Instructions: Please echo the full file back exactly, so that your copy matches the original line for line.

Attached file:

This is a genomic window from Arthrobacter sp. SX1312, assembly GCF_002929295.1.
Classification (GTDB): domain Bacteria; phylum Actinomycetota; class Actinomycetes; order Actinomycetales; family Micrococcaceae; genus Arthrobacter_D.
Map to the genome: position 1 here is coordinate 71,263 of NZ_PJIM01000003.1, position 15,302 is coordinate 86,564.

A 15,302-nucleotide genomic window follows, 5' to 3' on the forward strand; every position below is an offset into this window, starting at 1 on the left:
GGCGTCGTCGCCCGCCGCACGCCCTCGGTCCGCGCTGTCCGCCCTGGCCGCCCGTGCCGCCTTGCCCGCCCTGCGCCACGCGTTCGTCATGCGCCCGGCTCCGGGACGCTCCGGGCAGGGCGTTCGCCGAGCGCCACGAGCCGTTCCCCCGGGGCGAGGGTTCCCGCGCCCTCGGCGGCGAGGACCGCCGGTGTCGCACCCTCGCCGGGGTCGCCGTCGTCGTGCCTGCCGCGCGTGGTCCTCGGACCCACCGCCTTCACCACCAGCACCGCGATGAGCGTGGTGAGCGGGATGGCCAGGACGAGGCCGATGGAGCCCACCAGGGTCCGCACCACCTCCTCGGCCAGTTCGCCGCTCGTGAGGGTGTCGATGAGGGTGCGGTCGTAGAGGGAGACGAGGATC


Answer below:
This is a genomic window from Arthrobacter sp. SX1312, assembly GCF_002929295.1.
Classification (GTDB): domain Bacteria; phylum Actinomycetota; class Actinomycetes; order Actinomycetales; family Micrococcaceae; genus Arthrobacter_D.
Map to the genome: position 1 here is coordinate 71,263 of NZ_PJIM01000003.1, position 15,302 is coordinate 86,564.

A 15,302-nucleotide genomic window follows, 5' to 3' on the forward strand; every position below is an offset into this window, starting at 1 on the left:
GGCGTCGTCGCCCGCCGCACGCCCTCGGTCCGCGCTGTCCGCCCTGGCCGCCCGTGCCGCCTTGCCCGCCCTGCGCCACGCGTTCGTCATGCGCCCGGCTCCGGGACGCTCCGGGCAGGGCGTTCGCCGAGCGCCACGAGCCGTTCCCCCGGGGCGAGGGTTCCCGCGCCCTCGGCGGCGAGGACCGCCGGTGTCGCACCCTCGCCGGGGTCGCCGTCGTCGTGCCTGCCGCGCGTGGTCCTCGGACCCACCGCCTTCACCACCAGCACCGCGATGAGCGTGGTGAGCGGGATGGCCAGGACGAGGCCGATGGAGCCCACCAGGGTCCGCACCACCTCCTCGGCCAGTTCGCCGCTCGTGAGGGTGTCGATGAGGGTGCGGTCGTAGAGGGAGACGAGGATC